Home arrow Python arrow Page 3 - Python 101 (part 6): Hedgehogs, Pythons And Funky Chameleons

Talking Movies - Python

This week, Python 101 discusses how to abstract out parts of yourPython code into reusable functions, add flexibility to them by allowingthem to accept different arguments, and make them return specific values.Also included: a discussion of variable scope and functions to help youwrite your own functions. Confused? All is explained within...

TABLE OF CONTENTS:
  1. Python 101 (part 6): Hedgehogs, Pythons And Funky Chameleons
  2. Cheating The Taxman
  3. Talking Movies
  4. Call Me Sometime
  5. Return To Me
  6. Tall, Dark And Handsome
  7. Arguing Your Case
  8. Enter The Funky Chameleon
  9. Flavour Of The Month
  10. Hip To Be Square
By: Vikram Vaswani, (c) Melonfire
Rating: starstarstarstarstar / 4
July 16, 2001

print this article
SEARCH DEV SHED

TOOLS YOU CAN USE

advertisement
Let's take a simple example, which demonstrates how to define a function and call it from different places within your Python program:



#!/usr/bin/python # define a function def greatMovie(): print "Star Wars" # main program begins here print "Question: which is the greatest movie of all time?" # call the function greatMovie() # ask another question print "Question: which movie introduced the world to Luke Skywalker, Yoda and Darth Vader?" # call the function greatMovie()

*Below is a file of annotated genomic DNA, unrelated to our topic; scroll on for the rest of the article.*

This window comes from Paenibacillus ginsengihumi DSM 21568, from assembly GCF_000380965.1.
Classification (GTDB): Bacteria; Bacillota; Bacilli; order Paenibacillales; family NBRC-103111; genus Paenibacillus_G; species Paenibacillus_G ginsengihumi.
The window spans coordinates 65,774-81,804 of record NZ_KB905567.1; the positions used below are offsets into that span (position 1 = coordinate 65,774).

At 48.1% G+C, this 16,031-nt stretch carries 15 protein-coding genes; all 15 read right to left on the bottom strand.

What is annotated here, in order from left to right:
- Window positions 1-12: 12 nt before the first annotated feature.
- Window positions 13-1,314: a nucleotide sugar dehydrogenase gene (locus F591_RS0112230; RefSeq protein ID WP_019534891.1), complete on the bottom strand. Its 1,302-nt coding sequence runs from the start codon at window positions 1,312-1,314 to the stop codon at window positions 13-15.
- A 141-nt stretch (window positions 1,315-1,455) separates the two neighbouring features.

Now run it - you should see something like this:

Question: which is the greatest movie of all time? Star Wars Question: which movie introduced the world to Luke Skywalker, Yoda and Darth Vader? Star Wars
Let's take this line by line. The first thing I've done is define a new function with the "def" keyword; this keyword is followed by the name of the function (and optionally, one or more arguments). All the program code attached to the function is then indented within this block - this program code could contain loops, conditional statements, or calls to other functions. In the example above, my function has been named "greatMovie", and only contains a call to Python's print() function.

Here's the typical format for a function:

def function_name(optional function arguments): 'comment' statement 1... statement 2... . . . statement n...
The comment line above allows the developer to optionally include a description of the function; if I wanted to be really verbose, I could modify the function definition in the example above to read

# define a function def greatMovie(): 'this prints the name of my favourite movie' print "Star Wars"


 
 
>>> More Python Articles          >>> More By Vikram Vaswani, (c) Melonfire
 

blog comments powered by Disqus
escort Bursa Bursa escort Antalya eskort
   

PYTHON ARTICLES

- Python Big Data Company Gets DARPA Funding
- Python 32 Now Available
- Final Alpha for Python 3.2 is Released
- Python 3.1: String Formatting
- Python 3.1: Strings and Quotes
- Python 3.1: Programming Basics and Strings
- Tuples and Other Python Object Types
- The Dictionary Python Object Type
- String and List Python Object Types
- Introducing Python Object Types
- Mobile Programming using PyS60: Advanced UI ...
- Nested Functions in Python
- Python Parameters, Functions and Arguments
- Python Statements and Functions
- Statements and Iterators in Python

Developer Shed Affiliates

 


Dev Shed Tutorial Topics: